Nittany Lions finish with a flurry

Central’s Hoenstine will walk on at PSU

UNIVERSITY PARK — If Alec Baldwin’s character from “Glengarry Glen Ross” is right, and coffee is for closers, then brew up a pot for Penn State football coach James Franklin and his staff today.

Better make it a double.

Not exactly renown for strong recruiting finishes for at least the last couple of decades, Franklin and the Nittany Lions put a couple of exclamation points on this year’s class by reeling in four-star Maryland cornerback Tariq Castro-Fields — the top remaining prospect on their board — and filling a position of need by offering and landing New Jersey three-star defensive tackle Corey Bolds on national signing day Wednesday.

Penn State signed 21 prospects total. The class was ranked anywhere between 12th and 17th in the country by the four major scouting services, and none of the teams rated higher had fewer recruits.

The Lions also got a commitment from Central’s Alex Hoenstine, the Mirror’s player of the year, as a preferred walk-on.

Castro-Fields donning of a Penn State cap on a spotty webcam video from Riverdale Baptist High School in Upper Marlboro that many in the Beaver Stadium media room were trying to watch with varying levels of success came just 2 minutes before Franklin was scheduled to meet the press to discuss the class at 2:30 p.m. The Lion coach couldn’t even discuss Castro-Fields because his letter-of-intent hadn’t yet been received — an NCAA rule — but it was easy to tell Franklin was amped a notch above his typical energetic demeanor.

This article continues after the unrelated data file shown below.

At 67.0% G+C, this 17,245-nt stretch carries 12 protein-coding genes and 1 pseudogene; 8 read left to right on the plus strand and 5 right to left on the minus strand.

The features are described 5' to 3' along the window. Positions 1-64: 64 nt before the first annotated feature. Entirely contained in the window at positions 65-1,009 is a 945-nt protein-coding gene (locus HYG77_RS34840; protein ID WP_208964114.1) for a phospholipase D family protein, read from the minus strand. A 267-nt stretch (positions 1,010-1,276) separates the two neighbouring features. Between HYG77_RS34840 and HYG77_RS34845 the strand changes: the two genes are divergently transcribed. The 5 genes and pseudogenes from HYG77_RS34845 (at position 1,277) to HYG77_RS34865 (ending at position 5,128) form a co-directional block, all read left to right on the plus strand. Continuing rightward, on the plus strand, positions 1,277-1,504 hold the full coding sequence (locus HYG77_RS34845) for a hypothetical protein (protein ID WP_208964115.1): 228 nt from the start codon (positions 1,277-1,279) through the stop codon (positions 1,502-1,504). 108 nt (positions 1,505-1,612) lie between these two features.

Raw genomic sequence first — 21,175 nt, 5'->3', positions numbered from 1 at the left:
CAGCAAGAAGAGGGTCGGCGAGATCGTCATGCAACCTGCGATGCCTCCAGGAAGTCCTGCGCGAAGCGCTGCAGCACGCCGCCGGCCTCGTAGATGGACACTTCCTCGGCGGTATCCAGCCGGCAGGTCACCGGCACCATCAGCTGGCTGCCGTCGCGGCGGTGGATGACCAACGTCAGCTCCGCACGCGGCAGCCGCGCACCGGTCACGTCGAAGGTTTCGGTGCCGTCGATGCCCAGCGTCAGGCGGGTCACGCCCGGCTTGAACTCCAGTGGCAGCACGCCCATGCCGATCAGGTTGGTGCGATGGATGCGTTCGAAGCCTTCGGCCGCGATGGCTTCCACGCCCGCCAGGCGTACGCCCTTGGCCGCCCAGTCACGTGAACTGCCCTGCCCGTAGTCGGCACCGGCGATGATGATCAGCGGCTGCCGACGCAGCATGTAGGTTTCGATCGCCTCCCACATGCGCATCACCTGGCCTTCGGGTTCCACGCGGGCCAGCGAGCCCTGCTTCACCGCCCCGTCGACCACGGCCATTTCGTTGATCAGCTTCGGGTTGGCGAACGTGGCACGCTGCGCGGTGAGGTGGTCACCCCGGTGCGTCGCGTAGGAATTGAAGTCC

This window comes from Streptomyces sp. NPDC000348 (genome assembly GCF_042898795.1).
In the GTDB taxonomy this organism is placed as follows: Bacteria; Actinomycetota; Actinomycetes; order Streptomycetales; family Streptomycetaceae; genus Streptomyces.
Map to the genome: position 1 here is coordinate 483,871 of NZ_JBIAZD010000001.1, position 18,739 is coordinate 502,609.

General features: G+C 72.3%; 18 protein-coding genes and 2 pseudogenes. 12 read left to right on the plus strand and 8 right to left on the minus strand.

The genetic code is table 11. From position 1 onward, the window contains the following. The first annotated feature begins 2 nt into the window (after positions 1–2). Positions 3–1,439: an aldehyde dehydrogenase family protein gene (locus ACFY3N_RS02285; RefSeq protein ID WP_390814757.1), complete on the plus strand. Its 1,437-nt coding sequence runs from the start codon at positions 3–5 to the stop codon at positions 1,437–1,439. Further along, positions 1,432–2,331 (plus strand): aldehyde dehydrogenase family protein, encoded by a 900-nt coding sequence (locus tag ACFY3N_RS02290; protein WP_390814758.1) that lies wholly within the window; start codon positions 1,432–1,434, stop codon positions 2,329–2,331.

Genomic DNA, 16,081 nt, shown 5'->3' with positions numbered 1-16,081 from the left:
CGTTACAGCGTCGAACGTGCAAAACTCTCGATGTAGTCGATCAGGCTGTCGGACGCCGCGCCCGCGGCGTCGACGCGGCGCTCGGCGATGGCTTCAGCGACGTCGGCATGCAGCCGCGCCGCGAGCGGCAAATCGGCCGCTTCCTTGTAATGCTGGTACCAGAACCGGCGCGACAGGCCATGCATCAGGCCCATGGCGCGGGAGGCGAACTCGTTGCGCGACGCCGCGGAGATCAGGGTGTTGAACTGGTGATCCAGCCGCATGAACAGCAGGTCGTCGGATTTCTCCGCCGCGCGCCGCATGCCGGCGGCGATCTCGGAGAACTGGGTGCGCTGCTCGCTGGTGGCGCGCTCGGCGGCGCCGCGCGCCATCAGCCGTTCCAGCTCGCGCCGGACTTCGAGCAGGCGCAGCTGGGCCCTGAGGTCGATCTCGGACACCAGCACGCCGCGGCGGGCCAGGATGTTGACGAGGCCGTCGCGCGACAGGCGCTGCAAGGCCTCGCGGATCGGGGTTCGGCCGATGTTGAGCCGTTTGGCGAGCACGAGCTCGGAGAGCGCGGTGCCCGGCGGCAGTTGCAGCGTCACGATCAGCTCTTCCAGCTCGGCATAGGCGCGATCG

“The three years before we got here, I think the average class ranking was 40, almost 41. The last three years, that one year where we got the job, that was kind of a combination year, if you take that out and go to the three previous years, then the past three, it’s 16,” Franklin said. “Average class rank of almost 41, average class rank of 16. We still have a lot of work to do. We’ve made really good progress.